Banana Technology (BTX), like Magne-Traction before it, begins with the premise that a snowboard is not a ski. Banana Technology replaces camber with rocker "Banana" between your feet. When you stand on your board, pressure is now applied inward to the edge area at the between your feet. As your weight presses out the rocker, tips and tails still make full contact for control and stability but edge pressure is reduced in tip and tail allowing them to float, climb and deflect like never before. The Banana Technology flex pattern is slightly stiffened at the tip and tail to increase pop and stability on big landings. Magne-Traction is incorporated into the Banana Technology to improve edgehold and put even more control underfoot at your balance point. The end result is a board that is loose and catch-free, presses boxes, rails and jibs extremely well with the preset rocker, maintains pop with a stiffened tip and tail, and turns easily on hardpack and ice when the built-in rocker is put on edge. The built-in rocker curve makes the board float naturally in powder and the firm nose and tail prevent the board from folding in chunky conditions.

Environmental sustainability[edit]

Lib Tech is known throughout the snowboard industry for their longtime commitment to environmental sustainability.[13] Mike Olson took the first steps towards sustainability early in the history of Lib Technologies; he replaced toxic ABS plastic with recyclable polyethylene in 1986, and introduced sustainable polymer topsheets and bamboo cores in 1995.[13]

Currently, Lib Tech even has its own environmental task force, dubbed the "environMENTAL division," which oversees the company's sustainability measures.[14] Not only does Lib Tech incorporate environmentally friendly materials into their snowboards (such as water-based graphics, non petroleum-based bio-plastic topsheets, Volatile organic compound resin, renewable wood cores, and basalt fiber rather than fiberglass), but the company has also designed their factory with the environment (and the health of their employees) in mind.[5][13][14][15] The factory's heating system runs on canola-based bio-diesel, which Lib-Tech makes available to employees and local farmers through a bio-diesel co-op program.[14] Wood sawdust is recycled as a soil additive, scrap wood is repackaged as kindling, and scrap plastics are reground and reused.[14] Water-cleansed grinding systems reduce airborne particulate levels, and the factory's air supply is constantly fresh due to a 2700% air-replacement ventilation system.[14]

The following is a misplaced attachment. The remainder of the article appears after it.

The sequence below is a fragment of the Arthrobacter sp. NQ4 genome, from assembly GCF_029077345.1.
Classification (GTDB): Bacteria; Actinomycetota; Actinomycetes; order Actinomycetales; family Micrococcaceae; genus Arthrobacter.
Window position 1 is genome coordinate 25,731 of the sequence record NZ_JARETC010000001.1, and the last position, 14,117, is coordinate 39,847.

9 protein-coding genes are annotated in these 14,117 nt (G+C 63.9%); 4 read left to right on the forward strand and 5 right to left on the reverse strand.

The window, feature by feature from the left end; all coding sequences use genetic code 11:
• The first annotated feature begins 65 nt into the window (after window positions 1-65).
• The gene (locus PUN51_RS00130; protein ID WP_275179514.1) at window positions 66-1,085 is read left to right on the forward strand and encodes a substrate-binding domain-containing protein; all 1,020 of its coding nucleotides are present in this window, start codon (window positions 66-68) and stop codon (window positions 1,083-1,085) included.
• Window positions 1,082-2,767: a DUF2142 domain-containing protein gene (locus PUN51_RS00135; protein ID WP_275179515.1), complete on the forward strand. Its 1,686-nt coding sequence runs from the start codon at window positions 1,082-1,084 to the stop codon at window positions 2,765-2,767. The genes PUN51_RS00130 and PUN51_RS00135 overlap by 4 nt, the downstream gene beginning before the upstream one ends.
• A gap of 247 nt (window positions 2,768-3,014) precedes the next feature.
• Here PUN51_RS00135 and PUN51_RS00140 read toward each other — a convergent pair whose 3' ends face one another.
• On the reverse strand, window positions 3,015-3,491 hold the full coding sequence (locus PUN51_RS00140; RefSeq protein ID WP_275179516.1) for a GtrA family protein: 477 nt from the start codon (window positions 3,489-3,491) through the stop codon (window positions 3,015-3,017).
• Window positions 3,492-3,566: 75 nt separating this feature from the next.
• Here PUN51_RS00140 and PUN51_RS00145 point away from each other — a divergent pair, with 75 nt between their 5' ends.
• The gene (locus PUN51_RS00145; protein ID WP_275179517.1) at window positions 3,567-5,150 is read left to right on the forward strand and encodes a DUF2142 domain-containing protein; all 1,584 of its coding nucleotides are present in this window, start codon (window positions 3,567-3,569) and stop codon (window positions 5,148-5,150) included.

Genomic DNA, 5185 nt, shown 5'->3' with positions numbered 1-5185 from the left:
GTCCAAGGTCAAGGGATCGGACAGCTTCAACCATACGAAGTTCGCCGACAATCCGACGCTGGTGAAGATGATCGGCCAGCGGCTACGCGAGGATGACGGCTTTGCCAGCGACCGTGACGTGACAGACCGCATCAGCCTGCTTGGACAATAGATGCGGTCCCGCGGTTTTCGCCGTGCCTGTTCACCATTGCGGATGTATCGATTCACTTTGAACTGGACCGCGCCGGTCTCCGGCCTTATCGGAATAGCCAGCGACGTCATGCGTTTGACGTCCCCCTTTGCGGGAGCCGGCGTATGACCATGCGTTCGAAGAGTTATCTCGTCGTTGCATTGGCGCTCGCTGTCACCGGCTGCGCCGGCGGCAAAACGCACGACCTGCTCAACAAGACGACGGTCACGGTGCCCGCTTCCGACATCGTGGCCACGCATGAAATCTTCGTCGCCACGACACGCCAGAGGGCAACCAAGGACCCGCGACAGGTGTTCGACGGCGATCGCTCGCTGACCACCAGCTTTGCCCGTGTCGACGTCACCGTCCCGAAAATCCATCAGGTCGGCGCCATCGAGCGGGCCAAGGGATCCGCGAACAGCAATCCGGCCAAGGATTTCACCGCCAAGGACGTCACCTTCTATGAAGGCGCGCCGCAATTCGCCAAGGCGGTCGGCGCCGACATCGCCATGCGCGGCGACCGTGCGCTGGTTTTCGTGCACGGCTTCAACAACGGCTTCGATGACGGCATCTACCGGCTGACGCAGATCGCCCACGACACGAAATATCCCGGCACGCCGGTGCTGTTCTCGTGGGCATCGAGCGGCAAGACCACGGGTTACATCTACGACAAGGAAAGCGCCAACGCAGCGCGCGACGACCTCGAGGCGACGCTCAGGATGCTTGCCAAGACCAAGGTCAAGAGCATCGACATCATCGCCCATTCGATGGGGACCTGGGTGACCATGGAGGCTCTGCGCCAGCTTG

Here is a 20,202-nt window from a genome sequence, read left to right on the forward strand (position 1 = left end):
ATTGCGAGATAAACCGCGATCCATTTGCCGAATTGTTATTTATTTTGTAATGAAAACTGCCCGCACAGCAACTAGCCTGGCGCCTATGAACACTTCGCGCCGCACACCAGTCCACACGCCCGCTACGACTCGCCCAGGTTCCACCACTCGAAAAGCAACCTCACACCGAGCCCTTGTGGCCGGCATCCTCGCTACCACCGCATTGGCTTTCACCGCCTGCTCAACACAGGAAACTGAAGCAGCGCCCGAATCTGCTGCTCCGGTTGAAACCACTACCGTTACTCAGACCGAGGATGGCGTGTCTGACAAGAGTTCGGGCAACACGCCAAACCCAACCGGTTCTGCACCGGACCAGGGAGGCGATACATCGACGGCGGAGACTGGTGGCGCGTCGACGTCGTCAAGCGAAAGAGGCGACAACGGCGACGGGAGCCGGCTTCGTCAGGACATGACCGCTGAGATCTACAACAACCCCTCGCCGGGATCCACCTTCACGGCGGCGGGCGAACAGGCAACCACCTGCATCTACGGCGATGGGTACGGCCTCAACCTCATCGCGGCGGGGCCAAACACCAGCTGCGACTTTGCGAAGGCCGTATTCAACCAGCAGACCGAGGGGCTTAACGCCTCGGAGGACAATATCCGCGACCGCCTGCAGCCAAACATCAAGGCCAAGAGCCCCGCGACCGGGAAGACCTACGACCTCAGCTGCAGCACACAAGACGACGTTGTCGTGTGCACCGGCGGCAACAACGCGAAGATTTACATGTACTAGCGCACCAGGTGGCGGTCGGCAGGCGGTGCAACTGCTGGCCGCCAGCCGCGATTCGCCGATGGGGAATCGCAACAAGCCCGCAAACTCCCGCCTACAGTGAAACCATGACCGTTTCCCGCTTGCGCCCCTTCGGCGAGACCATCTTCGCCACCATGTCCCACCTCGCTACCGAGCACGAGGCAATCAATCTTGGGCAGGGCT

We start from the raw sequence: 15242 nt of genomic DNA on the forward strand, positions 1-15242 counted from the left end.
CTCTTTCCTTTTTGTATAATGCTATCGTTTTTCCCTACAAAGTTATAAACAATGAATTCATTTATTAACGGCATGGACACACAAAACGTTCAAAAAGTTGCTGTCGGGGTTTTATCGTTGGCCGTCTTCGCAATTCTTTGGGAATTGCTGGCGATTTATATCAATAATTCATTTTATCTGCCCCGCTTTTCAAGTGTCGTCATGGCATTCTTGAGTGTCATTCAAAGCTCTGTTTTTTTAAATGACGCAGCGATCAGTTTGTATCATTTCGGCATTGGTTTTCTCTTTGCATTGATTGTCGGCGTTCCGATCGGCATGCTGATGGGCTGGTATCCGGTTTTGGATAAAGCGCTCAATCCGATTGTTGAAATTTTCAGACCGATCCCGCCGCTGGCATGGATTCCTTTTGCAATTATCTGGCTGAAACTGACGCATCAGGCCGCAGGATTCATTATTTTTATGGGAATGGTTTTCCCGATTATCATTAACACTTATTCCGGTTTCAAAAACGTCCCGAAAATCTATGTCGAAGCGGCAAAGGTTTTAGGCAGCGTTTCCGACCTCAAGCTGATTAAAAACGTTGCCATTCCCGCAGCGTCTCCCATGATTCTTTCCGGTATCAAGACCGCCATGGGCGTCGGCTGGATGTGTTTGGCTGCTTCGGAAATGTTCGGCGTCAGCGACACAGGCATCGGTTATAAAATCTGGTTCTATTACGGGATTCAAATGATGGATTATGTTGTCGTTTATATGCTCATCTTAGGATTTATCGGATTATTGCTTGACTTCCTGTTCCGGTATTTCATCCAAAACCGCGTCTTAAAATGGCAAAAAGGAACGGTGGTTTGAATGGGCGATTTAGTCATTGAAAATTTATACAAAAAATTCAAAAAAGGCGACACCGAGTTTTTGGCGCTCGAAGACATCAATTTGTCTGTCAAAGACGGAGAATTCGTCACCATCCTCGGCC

The following snowboarders are currently sponsored by Lib Tech:[16]

  • Travis Rice
  • Jesse Burtner
  • Mans Hedberg
  • Austen Sweetin
  • Blair Habenicht
  • Eric Jackson
  • Mark Landvik
  • Jamie Lynn
  • Wille Mathissen
  • Stefke Vandeweyer
  • Chris Rasman
  • Fredi Kalbermatten
  • Matt Cummins
  • Scotty Whittlake
  • Ted Borland
  • Brandon Reis
  • Phil Hansen
  • Tyler Nicholson

See also[edit]


  1. ^ Stifter, John. "Lib Technologies: Bringing Innovation to the Snow", Powder Magazine. Retrieved on 2009-04-20.
  2. ^ Quiksilver Inc: Information and Much More from
  3. ^ "Mervin was bought by Altamont Capitol Partners".
  4. ^ "Contact – Lib Tech". Retrieved 2015-05-04.
  5. ^ a b c Kinmonth, John. "Mervin Manufacturing Shreds Up Snowboard Design",The Seattle Times, 2008-11-20. Retrieved on 2009-04-20.
  6. ^ "Mike Olson". Roadtrip Nation. Retrieved 2015-05-04.
  7. ^ a b [1] Archived March 23, 2009, at the Wayback Machine
  8. ^ a b c "Gone Bananas | Transworld Snowboarding". 2008-10-29. Retrieved 2015-05-04.
  9. ^ "Snowboard Parts | Snowboards | Camber, Edge, Nose, Tail, Base". Archived from the original on 2003-05-23. Retrieved 2015-05-04.
  10. ^ a b c d e f [2] Archived March 3, 2009, at the Wayback Machine
  11. ^ a b c d e f [3] Archived April 7, 2009, at the Wayback Machine
  12. ^ [4] Archived March 31, 2009, at the Wayback Machine
  13. ^ a b c Huffman, Jesse. "Board Makers Offer the Green Option", The New York Times. Retrieved on 2009-5-7.
  14. ^ a b c d e [5] Archived March 5, 2009, at the Wayback Machine
  15. ^ MacCuish, Rikki. "Snowboard Manufacturing Taking a Green Turn" Archived 2009-08-19 at the Wayback Machine, Spin News Magazine. Retrieved on 2009-5-7.
  16. ^ [6] Archived March 23, 2009, at the Wayback Machine

External links[edit]